On August 7, 2012, in Yudell v. Gilbert, [available here], the Appellate Division, First Department adopted a test first articulated by the Delaware Supreme Court in assessing whether a claim is direct or derivative in nature. The key distinctions hinge on who really suffers the harm of alleged wrongdoing and to whom the recovery will go. Prior to this decision, New York lacked a precise approach for determining the difference, rather focusing its analysis on a case-by-case basis depending on the nature of the allegations.
The Yudell case involved a dispute among the stakeholders of Baldwin Harbor Associates (“BHA”), a joint venture established to construct and manage a Long Island shopping center. At the time of the lawsuit, the Yudell Family Trust, the Psaty Family Trust, and the Weiser Family Trust each owned a third of BHA. In 2008, plaintiffs initiated this action alleging that Jerrold Gilbert, the managing agent for the shopping center and a trustee for the Psaty Family, had for years failed to collect rent timely and to properly maintain the shopping center, thereby breaching the joint venture agreement and the management agreement. Plaintiffs further alleged that the other members of the joint venture breached their fiduciary duty through “their de facto alliance with Gilbert in support of [Gilbert’s] exclusive management and control of virtually every BHA transaction during the past 17 years, and Gilbert’s opposition to the exercise of the partnership rights of the Yudell Trust.” The suit purported to bring claims both directly and derivatively.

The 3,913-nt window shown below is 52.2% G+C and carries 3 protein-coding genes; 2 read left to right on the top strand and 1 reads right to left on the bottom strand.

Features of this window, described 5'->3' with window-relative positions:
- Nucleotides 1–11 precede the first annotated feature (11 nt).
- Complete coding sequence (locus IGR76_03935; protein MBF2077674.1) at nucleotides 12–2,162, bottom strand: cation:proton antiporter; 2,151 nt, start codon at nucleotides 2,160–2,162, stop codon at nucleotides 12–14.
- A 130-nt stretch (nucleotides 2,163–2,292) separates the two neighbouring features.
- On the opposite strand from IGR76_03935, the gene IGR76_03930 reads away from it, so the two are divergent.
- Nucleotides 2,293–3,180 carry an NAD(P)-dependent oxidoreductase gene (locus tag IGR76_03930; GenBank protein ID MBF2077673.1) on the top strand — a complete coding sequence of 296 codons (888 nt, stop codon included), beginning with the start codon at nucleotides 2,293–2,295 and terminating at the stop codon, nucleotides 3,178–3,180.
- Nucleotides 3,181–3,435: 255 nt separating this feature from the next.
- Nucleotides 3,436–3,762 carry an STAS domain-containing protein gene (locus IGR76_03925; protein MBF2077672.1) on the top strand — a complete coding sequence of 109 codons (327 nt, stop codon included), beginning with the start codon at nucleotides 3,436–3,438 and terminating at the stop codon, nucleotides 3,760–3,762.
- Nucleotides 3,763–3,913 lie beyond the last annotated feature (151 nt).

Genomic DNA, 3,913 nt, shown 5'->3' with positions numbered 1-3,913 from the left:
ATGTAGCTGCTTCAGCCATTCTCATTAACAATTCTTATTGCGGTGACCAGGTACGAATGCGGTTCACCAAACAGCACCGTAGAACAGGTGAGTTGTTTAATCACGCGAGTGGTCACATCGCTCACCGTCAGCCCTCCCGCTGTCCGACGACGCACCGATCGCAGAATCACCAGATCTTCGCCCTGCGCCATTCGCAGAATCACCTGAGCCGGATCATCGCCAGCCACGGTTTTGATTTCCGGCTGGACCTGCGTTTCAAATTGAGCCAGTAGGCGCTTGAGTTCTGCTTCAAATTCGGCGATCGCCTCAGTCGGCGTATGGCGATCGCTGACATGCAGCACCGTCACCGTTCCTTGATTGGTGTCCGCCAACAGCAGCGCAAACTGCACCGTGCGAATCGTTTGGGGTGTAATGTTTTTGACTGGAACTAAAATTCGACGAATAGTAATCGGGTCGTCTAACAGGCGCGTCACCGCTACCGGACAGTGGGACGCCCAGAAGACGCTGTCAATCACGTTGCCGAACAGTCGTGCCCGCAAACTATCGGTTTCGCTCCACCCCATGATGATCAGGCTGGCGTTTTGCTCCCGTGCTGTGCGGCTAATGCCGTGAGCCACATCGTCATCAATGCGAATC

In May 2010, on a motion to dismiss for failure to make a demand or plead futility with requisite particularity, the court held that all of the claims were derivative in nature and therefore granted defendants’ motion on all counts, including breach of fiduciary duty. On appeal, plaintiffs maintained that the motion court erred because the cause of action for breach of fiduciary duty by members of the joint venture was a direct claim not subject to a demand requirement.
The Appellate Division disagreed. In adopting a bright line test first articulated by the Delaware Supreme Court in Tooley v. Donaldson, Lufkin & Jenrette, Inc., 845 A.2d 1031 (Del. 2004) [available here], the New York court held that any claim of this nature must undergo the following “common sense” analysis: (1) whether a corporation or individual stockholder suffered the alleged harm; and (2) who would receive the benefit of a recovery. The court emphasized that “[a] plaintiff asserting a derivative claim seeks to recover for injury to the business entity, whereas, a plaintiff asserting a direct claim seeks redress for injury to him or herself individually.” Applying the Tooley framework to the claims at issue in this case, the court affirmed the lower court’s dismissal, finding that the allegations of mismanagement were harmful to the business entity rather than individually.
By adopting the Tooley framework, claims that previously may have been considered individual claims will now be subject to the procedures and defenses of derivative litigation, including a prior demand or demand futility requirement, the corporation’s ability to form a special committee to first investigate the allegations, and possibly a more stringent business judgment defense.